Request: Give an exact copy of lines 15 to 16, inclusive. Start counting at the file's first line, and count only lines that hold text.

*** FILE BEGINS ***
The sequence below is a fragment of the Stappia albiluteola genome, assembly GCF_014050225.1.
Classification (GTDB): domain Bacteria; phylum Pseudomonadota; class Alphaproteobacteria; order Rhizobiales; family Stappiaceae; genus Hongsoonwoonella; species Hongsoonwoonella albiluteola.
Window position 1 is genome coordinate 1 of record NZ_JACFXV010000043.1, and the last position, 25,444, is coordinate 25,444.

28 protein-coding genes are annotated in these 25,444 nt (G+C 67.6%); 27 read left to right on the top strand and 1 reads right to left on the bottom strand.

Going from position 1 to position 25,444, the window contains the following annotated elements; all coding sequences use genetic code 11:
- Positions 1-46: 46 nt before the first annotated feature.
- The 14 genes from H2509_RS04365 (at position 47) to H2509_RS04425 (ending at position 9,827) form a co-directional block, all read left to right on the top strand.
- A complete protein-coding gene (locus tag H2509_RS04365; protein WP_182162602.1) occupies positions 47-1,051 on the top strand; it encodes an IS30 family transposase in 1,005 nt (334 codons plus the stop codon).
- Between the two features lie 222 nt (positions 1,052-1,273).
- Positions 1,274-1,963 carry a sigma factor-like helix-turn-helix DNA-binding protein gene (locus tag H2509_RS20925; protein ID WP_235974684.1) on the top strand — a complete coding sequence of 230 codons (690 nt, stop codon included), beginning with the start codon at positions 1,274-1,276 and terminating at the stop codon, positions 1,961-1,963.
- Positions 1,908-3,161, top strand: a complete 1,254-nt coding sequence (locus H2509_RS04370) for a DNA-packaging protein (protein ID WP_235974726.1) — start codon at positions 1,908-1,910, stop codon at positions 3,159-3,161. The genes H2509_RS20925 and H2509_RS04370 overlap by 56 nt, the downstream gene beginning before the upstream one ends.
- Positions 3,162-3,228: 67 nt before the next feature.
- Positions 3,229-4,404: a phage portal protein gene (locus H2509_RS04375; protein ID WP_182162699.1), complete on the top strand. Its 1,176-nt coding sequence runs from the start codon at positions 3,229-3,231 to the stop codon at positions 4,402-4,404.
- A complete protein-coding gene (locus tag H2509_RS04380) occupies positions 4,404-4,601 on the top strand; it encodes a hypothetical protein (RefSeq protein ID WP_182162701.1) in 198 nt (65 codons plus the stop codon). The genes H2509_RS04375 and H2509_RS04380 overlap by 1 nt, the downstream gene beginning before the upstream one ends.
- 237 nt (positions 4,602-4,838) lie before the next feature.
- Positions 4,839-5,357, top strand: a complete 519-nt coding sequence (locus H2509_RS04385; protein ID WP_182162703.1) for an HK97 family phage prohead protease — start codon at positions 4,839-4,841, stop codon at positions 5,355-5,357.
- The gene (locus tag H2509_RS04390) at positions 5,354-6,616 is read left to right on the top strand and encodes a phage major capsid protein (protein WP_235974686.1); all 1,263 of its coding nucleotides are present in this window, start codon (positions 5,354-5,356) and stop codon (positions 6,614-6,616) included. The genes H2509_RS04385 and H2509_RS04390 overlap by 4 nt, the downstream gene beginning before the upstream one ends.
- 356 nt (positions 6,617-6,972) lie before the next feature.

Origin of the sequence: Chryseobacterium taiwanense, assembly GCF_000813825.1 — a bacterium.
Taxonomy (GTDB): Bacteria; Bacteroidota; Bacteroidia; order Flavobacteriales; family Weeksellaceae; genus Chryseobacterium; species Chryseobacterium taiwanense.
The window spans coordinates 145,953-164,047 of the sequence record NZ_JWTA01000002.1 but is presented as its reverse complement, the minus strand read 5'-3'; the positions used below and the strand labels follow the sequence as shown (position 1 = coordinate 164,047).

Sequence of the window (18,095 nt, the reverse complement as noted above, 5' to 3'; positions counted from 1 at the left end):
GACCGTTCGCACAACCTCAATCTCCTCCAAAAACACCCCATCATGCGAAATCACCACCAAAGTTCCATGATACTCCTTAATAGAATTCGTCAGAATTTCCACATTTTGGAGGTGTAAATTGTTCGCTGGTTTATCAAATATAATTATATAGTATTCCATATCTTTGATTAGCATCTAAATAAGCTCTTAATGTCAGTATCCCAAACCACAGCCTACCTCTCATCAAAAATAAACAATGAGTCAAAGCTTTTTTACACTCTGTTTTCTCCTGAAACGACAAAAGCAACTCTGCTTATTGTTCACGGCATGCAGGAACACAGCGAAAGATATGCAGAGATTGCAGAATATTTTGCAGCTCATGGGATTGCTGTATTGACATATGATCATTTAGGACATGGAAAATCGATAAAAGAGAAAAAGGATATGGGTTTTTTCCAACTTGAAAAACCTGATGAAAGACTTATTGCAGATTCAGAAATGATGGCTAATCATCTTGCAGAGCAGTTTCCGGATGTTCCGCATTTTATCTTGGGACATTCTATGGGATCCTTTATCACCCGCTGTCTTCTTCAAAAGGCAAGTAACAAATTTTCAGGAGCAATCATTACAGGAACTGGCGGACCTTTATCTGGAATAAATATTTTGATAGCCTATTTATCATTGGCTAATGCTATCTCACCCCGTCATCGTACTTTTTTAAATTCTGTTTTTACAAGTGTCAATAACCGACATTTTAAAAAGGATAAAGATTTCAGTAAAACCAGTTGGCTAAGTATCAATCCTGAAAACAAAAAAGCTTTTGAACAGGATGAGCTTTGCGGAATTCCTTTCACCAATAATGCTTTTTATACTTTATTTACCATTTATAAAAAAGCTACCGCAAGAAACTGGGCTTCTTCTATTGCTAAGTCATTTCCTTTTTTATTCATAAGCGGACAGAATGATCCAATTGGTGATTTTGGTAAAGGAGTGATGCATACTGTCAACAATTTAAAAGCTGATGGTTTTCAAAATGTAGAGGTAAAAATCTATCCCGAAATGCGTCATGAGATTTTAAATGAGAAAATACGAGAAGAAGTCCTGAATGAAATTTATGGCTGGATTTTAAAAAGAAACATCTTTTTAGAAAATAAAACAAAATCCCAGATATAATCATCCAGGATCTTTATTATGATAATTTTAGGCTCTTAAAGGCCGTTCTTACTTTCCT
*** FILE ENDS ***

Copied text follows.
- 237 nt (positions 4,602-4,838) lie before the next feature.
- Positions 4,839-5,357, top strand: a complete 519-nt coding sequence (locus H2509_RS04385; protein ID WP_182162703.1) for an HK97 family phage prohead protease — start codon at positions 4,839-4,841, stop codon at positions 5,355-5,357.